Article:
Under the revised ordinance, the first time someone is convicted of possessing marijuana they would be fined $40, the second time would yield a $60 fine and the third an $80 fine. Fourth and subsequent convictions would be punished with a $100.Not so sure about that, Susan. I mean it definitely sounds like these guys have ideas about how the law should be applied that are borderline at best.
Those penalties would reset if someone went two or more years without a conviction.
Because nothing the city does can override state law, police officers would be able to use either the city ordinance or state law if they come on someone in possession of marijuana.
Councilman Jared Brossett said he had concerns about that policy, since it could allow officers to discriminate against minorities by slapping them with the stiffer state penalties.
Guidry has said that the city’s experience with it’s current pot possession ordinance, which allows officers to issue a summons rather than taking a suspect to jail, has shown that the New Orleans Police Department is not using that discretion in a discriminatory way.
Jefferson Parish Sheriff Newell Normand and Orleans Parish District Attorney Leon Cannizzaro issued stern warnings Tuesday (Feb. 23) to New Orleans city leaders pushing local police agencies to ease up on enforcement of the state's marijuana possession laws.The general momentum out there suggests that legalization is coming sooner or later either way. So, unless you want to to put up with more aggressive stupidity from the Normands and Cannizzaros of the world, let's just get it over with now.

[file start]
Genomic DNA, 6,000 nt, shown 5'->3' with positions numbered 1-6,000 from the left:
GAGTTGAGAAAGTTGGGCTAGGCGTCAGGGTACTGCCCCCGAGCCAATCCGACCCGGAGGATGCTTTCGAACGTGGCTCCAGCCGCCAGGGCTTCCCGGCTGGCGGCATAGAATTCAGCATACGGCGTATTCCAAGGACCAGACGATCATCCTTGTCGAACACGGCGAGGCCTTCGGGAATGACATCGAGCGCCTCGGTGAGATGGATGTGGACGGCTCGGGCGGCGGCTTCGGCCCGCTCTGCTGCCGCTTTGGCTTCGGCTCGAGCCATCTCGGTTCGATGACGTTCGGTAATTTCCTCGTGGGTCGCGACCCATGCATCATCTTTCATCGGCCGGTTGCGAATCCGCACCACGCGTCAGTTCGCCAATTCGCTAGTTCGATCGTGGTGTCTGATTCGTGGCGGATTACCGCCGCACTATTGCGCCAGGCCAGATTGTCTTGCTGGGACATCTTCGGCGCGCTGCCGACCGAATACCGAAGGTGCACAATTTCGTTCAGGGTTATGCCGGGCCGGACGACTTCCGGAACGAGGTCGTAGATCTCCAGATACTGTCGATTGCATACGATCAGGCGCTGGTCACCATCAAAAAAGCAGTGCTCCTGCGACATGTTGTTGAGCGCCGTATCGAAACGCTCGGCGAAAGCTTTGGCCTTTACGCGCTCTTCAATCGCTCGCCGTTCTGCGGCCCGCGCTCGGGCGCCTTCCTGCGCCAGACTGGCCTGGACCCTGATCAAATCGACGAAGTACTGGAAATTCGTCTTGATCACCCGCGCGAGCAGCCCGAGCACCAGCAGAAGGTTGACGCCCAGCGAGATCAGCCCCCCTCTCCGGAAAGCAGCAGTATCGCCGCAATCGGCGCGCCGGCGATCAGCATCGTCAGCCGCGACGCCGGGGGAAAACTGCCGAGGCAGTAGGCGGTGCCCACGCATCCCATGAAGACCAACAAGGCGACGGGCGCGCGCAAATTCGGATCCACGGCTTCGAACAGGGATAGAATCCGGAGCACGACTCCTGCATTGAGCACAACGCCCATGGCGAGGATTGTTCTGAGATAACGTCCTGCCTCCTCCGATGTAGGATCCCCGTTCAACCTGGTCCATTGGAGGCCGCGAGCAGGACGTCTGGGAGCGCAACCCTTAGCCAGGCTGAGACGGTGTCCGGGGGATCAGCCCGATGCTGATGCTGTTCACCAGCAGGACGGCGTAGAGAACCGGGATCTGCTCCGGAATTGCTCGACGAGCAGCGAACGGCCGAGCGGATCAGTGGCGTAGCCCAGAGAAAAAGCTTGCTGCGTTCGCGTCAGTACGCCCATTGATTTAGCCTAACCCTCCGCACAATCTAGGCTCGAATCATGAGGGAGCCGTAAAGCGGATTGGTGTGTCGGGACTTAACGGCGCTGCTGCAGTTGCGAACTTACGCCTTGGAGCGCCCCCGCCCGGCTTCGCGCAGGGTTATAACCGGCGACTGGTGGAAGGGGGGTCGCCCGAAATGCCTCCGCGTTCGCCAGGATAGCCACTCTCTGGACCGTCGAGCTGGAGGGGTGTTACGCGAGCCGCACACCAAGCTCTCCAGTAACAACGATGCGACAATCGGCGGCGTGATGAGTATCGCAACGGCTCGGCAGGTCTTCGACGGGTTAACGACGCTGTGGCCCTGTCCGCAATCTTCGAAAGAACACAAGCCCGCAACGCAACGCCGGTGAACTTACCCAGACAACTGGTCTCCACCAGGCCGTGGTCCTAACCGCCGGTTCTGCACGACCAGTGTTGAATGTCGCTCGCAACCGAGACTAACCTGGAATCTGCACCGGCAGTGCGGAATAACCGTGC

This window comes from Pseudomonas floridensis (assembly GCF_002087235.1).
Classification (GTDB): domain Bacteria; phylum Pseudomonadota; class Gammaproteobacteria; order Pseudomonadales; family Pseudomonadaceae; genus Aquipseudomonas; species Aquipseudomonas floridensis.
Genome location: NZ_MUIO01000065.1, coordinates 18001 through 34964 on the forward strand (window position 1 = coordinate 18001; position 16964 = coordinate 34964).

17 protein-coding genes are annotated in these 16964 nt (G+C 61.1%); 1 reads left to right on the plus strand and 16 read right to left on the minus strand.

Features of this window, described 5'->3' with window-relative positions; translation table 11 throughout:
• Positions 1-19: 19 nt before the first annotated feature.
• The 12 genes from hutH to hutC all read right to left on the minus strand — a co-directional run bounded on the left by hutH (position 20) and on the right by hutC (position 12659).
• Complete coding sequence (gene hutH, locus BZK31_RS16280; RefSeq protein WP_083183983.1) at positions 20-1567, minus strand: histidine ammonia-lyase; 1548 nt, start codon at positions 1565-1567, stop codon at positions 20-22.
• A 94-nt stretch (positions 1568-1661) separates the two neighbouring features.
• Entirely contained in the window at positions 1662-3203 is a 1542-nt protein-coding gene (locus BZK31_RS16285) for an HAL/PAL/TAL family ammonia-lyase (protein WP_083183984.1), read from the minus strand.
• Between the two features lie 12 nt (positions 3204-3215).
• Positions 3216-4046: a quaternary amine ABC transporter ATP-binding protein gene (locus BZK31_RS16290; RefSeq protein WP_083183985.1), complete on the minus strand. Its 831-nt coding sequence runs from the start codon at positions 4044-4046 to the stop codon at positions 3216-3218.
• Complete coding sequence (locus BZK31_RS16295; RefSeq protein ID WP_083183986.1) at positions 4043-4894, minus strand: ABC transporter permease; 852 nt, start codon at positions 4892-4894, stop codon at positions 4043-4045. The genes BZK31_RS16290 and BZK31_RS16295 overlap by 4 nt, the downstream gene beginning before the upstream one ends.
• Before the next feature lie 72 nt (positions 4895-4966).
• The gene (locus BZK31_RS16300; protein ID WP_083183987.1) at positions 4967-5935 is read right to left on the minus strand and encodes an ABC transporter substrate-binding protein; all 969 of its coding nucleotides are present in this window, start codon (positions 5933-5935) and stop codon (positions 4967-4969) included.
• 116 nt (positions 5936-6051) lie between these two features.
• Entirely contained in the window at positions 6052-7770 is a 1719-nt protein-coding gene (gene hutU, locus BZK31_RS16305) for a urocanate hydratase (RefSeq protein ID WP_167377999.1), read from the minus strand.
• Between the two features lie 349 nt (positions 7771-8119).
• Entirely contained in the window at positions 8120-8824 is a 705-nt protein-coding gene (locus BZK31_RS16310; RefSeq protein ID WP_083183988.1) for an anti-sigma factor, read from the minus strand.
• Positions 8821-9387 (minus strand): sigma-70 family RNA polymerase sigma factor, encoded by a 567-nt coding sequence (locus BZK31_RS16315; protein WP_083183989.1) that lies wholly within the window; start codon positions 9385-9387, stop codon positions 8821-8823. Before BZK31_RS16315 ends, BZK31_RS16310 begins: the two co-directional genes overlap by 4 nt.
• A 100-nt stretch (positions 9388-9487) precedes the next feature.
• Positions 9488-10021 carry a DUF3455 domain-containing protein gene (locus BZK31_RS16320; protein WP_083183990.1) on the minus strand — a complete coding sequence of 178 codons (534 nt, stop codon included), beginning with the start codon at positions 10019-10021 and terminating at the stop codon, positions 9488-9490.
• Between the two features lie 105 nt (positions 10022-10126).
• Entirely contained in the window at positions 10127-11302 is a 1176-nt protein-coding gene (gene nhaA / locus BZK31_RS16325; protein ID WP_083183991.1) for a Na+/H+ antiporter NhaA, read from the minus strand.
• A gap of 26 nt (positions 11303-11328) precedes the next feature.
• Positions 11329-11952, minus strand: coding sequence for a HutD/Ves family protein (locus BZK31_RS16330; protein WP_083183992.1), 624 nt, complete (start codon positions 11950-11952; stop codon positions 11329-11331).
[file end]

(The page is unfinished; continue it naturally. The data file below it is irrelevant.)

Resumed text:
"This drug-legalization issue is absolutely incredible," Normand said at the Metropolitan Crime Commission's annual awards luncheon. "You want us out of the drug business? We're out. But I guarantee you this: More policemen will live and more of you will die. Bank on it."
Cannizzaro agreed, saying drug demand in New Orleans would "skyrocket" if enforcement is relaxed.